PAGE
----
Published: 06:00, 10 April 2021
A woman was left speechless after she found a giant hole in her garden.
Lara Ann Peters, of Glencoe Road, Chatham, discovered the 30ft-deep void while installing a new fence post.
The shocked mum-of-three says she is still not sure what the mysterious pit is.
Upon the discovery, Lara contacted Medway Council for advice and was told it did not fall under its remit, as it was on private property.
Lara, who works in the vaccination hub of Medway Maritime Hospital, said: "I was quite shocked considering how deep it is.
"After the council said they couldn't help I took to Facebook where I heard a lot of different things.
"Some said it was cesspit and my neighbour's landlord thinks it is an old well.
"There are pipes going into it and brickwork down there - it's quite freaky really."
Lara's neighbour's landlord will assist in covering the hole tomorrow, to reduce the risk posed by the void.
Meanwhile, inquiries to determine the origin of the hole are ongoing.
It's certainly not the first time people digging in their gardens have unearthed more than they expected.
In 2016, the Raistrick family was stunned to find the entrance to a buried chamber, believed to be an ice house.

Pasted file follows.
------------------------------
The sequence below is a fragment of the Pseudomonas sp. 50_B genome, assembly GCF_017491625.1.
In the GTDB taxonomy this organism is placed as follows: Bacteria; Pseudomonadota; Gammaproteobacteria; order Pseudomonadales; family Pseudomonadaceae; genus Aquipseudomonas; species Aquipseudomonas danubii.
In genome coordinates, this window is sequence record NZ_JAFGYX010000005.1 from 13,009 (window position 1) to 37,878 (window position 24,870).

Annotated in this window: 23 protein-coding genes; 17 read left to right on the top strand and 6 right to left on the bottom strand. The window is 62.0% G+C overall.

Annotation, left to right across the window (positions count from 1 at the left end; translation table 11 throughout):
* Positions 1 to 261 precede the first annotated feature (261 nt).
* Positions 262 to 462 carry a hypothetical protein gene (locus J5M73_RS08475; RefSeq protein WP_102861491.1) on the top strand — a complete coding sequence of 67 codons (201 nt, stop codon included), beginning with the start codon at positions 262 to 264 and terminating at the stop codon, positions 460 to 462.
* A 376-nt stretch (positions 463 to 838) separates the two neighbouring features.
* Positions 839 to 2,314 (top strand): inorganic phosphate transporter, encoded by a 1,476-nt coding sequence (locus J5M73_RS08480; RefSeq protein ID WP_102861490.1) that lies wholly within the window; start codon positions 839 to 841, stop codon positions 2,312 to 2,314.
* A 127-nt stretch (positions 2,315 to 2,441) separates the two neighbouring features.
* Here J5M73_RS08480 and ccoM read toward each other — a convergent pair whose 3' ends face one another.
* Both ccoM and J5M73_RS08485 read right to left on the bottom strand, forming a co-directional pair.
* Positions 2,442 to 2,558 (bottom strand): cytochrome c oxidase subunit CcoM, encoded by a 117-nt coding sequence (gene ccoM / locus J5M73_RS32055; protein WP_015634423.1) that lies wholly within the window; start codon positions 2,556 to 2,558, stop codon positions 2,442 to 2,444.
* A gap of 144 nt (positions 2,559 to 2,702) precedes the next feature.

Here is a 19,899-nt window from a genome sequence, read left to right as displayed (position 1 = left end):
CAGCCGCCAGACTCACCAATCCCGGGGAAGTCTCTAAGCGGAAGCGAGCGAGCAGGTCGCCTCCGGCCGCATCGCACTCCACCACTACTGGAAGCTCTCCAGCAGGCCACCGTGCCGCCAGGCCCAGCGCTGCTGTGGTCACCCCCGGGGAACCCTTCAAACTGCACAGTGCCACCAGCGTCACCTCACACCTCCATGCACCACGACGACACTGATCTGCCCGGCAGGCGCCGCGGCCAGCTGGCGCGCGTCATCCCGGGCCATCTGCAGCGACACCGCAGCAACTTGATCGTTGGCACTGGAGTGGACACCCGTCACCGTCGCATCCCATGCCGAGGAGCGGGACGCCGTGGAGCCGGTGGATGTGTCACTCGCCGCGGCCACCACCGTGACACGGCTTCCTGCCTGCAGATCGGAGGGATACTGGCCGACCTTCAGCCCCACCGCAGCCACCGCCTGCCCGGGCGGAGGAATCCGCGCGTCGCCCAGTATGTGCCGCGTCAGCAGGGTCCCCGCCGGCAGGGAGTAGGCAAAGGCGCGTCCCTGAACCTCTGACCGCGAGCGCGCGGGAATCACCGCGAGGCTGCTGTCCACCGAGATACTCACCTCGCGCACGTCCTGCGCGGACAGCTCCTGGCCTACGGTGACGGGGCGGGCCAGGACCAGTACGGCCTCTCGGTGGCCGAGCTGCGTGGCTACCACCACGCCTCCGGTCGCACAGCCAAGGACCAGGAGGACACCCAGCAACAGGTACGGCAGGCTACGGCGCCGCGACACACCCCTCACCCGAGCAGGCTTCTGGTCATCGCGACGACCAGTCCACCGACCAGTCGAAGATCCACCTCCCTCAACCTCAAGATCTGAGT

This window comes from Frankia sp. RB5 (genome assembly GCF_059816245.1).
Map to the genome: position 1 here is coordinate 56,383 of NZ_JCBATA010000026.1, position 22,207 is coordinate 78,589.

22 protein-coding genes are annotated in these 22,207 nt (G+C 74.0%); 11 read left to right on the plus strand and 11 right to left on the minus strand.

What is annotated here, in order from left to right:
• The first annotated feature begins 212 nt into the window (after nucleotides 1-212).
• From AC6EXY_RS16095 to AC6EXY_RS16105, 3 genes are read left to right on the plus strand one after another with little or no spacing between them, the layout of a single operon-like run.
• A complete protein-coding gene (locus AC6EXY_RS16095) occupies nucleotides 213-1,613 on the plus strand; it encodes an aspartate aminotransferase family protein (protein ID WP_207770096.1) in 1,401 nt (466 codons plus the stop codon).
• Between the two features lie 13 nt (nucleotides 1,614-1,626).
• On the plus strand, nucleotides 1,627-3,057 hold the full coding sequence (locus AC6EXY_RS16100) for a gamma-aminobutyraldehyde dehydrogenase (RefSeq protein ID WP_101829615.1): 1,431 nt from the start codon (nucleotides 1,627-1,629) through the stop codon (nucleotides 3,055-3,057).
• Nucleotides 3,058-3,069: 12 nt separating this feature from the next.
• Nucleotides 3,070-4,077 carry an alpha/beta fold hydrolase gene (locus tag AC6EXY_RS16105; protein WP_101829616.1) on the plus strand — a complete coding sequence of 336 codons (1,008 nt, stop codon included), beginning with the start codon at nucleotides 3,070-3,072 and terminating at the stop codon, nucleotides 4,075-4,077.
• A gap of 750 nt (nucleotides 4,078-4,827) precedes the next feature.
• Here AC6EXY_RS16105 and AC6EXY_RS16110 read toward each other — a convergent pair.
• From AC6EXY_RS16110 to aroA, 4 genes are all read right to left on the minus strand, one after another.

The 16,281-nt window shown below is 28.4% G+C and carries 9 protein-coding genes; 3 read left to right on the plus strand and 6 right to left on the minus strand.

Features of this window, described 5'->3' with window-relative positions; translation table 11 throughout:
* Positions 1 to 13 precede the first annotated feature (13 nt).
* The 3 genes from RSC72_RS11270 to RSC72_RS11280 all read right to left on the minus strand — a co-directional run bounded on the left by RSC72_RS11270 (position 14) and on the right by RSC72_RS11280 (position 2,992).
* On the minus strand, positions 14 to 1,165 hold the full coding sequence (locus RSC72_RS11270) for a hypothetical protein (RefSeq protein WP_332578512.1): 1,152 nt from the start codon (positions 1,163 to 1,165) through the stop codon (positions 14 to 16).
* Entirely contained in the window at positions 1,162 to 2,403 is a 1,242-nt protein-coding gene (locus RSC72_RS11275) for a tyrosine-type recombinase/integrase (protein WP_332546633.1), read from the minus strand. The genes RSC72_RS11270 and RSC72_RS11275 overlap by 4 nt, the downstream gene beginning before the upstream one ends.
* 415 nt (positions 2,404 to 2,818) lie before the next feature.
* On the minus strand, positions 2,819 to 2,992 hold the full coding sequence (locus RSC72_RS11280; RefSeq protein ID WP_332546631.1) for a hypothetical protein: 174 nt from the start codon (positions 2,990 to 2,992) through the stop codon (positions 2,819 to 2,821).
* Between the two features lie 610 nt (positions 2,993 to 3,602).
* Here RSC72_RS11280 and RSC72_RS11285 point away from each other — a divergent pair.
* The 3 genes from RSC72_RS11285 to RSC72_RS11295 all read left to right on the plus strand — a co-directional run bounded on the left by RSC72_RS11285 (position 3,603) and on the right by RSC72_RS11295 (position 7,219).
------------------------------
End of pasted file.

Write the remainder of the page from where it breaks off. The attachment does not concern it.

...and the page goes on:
And it's by no means uncommon in Kent for voids to suddenly open up.
In February, a large hole opened up in the road in Guilton, on the edge of Ash, near Sandwich.
At the end of last year, villagers in Minster on Sheppey were surprised to see a huge void arrived overnight in the churchyard at 1,400-year-old Minster Abbey.
And parts of Maidstone, particularly the Barming area, have become well-known for the appearance of gaping chasms.
Most recently, in October last year, people who paid nearly £400,000 to move into new homes were alarmed to see yet another sinkhole swallowing the ground close to their estate.
This one was at the Bovis Homes Orchard Fields development along Hermitage Lane.
It came just a month after one had opened up at South East Water's drinking water storage reservoir, also in Hermitage Lane, on September 25.
Such was the regularity of the holes appearing that it prompted MPs Tracey Crouch and Helen Grant to appeal to the Secretary of State for Housing for "an urgent moratorium on all future housebuilding" around Hermitage Lane.
Another one not far away in Tonbridge Road in 2018 saw the A26 shut for months while it was filled in.